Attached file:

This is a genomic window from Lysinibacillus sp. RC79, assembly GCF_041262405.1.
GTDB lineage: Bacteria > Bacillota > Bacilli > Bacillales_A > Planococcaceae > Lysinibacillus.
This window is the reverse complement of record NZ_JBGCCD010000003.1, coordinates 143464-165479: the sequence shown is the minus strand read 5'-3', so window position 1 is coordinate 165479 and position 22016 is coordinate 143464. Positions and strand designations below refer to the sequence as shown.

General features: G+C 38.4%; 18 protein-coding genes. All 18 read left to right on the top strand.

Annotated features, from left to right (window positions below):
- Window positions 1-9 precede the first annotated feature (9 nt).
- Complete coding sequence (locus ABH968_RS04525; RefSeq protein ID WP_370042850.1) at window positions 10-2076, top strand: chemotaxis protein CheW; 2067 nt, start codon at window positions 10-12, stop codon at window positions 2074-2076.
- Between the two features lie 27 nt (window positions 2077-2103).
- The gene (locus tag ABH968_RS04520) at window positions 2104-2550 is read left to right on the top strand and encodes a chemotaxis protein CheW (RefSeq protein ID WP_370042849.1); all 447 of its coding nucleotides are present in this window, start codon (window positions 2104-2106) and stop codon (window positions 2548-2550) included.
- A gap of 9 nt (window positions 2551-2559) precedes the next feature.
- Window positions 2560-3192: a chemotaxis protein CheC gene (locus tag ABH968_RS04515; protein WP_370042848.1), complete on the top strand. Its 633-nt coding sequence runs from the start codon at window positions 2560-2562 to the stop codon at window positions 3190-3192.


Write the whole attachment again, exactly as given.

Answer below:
This is a genomic window from Lysinibacillus sp. RC79, assembly GCF_041262405.1.
GTDB lineage: Bacteria > Bacillota > Bacilli > Bacillales_A > Planococcaceae > Lysinibacillus.
This window is the reverse complement of record NZ_JBGCCD010000003.1, coordinates 143464-165479: the sequence shown is the minus strand read 5'-3', so window position 1 is coordinate 165479 and position 22016 is coordinate 143464. Positions and strand designations below refer to the sequence as shown.

General features: G+C 38.4%; 18 protein-coding genes. All 18 read left to right on the top strand.

Annotated features, from left to right (window positions below):
- Window positions 1-9 precede the first annotated feature (9 nt).
- Complete coding sequence (locus ABH968_RS04525; RefSeq protein ID WP_370042850.1) at window positions 10-2076, top strand: chemotaxis protein CheW; 2067 nt, start codon at window positions 10-12, stop codon at window positions 2074-2076.
- Between the two features lie 27 nt (window positions 2077-2103).
- The gene (locus tag ABH968_RS04520) at window positions 2104-2550 is read left to right on the top strand and encodes a chemotaxis protein CheW (RefSeq protein ID WP_370042849.1); all 447 of its coding nucleotides are present in this window, start codon (window positions 2104-2106) and stop codon (window positions 2548-2550) included.
- A gap of 9 nt (window positions 2551-2559) precedes the next feature.
- Window positions 2560-3192: a chemotaxis protein CheC gene (locus tag ABH968_RS04515; protein WP_370042848.1), complete on the top strand. Its 633-nt coding sequence runs from the start codon at window positions 2560-2562 to the stop codon at window positions 3190-3192.